|Authors: ||H. Häggman, S. Sutela, J. Edesi, J. Krajňáková, A. Bertolini, A. Vianello, L. Ryynänen, T. Aronen|
|Keywords: ||plantation forestry, somatic embryogenesis, DNA markers, cryostorage|
Forests cover more than 4 billion ha of the Earth’s surface and their importance as a carbon sink is enormous.
The world’s inhabitants already officially consume 3.4 billion m3 of wood per year, and it is desirable to increase it further in order to displace fossil fuel usage.
Consequences of climate change and the increasing world population will affect both the area as well as the distribution of forest species and will emphasize the need for germplasm conservation.
Many forest tree species, especially conifers, are characterized by long rotation times and regeneration intervals as well as by large size.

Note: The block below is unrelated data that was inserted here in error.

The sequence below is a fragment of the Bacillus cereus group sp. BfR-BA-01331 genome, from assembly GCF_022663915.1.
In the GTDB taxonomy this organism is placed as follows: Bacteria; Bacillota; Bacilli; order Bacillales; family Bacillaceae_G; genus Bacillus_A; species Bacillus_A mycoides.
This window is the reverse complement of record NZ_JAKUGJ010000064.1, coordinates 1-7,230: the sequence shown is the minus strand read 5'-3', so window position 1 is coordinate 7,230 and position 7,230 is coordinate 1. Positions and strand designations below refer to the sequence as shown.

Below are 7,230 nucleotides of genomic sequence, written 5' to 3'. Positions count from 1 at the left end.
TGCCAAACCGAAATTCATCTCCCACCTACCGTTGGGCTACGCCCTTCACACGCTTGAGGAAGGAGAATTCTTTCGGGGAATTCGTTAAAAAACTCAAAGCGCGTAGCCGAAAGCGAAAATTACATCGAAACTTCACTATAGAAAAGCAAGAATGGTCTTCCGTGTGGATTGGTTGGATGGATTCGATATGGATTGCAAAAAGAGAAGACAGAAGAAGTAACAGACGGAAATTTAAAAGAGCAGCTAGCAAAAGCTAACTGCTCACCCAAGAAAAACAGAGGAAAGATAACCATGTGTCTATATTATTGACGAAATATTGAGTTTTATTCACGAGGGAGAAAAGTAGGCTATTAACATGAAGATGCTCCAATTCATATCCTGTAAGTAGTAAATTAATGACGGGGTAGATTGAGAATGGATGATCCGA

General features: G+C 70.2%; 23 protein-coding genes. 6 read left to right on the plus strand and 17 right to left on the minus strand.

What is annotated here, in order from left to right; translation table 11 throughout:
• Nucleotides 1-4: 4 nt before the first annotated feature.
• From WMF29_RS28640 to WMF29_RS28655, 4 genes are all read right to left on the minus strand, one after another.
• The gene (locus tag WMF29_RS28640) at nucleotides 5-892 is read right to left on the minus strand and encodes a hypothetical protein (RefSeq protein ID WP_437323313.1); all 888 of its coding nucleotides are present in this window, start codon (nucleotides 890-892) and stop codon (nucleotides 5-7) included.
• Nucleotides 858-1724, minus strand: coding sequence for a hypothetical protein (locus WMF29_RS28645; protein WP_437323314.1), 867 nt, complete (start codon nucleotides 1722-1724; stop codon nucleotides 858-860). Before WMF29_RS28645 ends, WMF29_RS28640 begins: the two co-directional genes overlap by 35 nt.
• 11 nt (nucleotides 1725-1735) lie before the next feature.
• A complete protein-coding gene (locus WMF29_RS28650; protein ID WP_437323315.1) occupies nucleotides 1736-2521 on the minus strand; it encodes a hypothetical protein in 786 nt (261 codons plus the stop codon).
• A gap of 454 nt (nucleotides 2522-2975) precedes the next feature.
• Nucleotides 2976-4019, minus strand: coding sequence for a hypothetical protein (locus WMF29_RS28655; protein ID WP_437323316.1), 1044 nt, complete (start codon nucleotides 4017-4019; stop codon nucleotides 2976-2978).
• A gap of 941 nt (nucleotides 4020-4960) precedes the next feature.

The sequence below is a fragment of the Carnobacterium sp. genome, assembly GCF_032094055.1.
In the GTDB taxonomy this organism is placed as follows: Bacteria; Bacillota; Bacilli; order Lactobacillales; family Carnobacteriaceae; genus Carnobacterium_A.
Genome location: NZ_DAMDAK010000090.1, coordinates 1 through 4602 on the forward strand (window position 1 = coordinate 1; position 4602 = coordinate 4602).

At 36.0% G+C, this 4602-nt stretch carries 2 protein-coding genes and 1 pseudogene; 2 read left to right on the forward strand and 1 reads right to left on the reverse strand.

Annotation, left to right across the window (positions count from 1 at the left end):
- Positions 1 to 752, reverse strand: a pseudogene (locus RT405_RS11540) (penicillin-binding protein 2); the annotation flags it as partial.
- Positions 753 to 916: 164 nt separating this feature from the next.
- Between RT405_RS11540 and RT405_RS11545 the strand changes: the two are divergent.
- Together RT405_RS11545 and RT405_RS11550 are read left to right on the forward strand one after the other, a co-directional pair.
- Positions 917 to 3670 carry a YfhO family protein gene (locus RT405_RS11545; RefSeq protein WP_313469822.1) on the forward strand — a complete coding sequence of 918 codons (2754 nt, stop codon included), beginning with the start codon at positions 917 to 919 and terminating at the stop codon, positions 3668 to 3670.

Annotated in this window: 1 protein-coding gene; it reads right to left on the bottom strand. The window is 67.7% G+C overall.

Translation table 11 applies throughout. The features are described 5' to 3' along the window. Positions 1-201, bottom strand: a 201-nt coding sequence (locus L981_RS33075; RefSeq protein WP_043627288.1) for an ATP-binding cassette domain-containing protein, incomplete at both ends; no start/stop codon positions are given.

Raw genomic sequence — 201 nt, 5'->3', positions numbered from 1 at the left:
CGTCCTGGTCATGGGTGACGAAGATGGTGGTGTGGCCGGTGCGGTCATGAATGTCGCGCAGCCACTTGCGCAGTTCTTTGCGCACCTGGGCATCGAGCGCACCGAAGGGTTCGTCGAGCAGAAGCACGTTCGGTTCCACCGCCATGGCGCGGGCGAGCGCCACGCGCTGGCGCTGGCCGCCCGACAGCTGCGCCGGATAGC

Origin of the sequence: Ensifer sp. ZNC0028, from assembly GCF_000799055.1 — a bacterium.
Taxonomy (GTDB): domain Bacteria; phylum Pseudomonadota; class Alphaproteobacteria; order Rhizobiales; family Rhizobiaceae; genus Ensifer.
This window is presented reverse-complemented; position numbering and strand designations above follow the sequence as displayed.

Traditionally, the conservation strategies of forest trees are based on in situ and ex situ conservation and as a complementary system, cryopreservation is used as an additional or duplicate way of conserving germplasm.
The role of cryopreservation is especially prominent in connection with tree breeding programs, when the breeding material needs to be safely conserved during progeny testing.
We have cryostored embryogenic cultures of the coniferous species of Pinaceae family including Scots pine (Pinus sylvestris L.), Norway spruce (Picea abies L. Karst.), silver fir (Abies alba Mill.) and Greek fir (Abies cephalonica Loud.), with successful recovery rates.
For conservation purpose but also for future plantation forestry, genetic fidelity is of utmost importance.
However, the determination of genetic fidelity is challenging with traditional DNA markers as there are potential obstacles when material that has been cryopreserved for a long time is re-evaluated.
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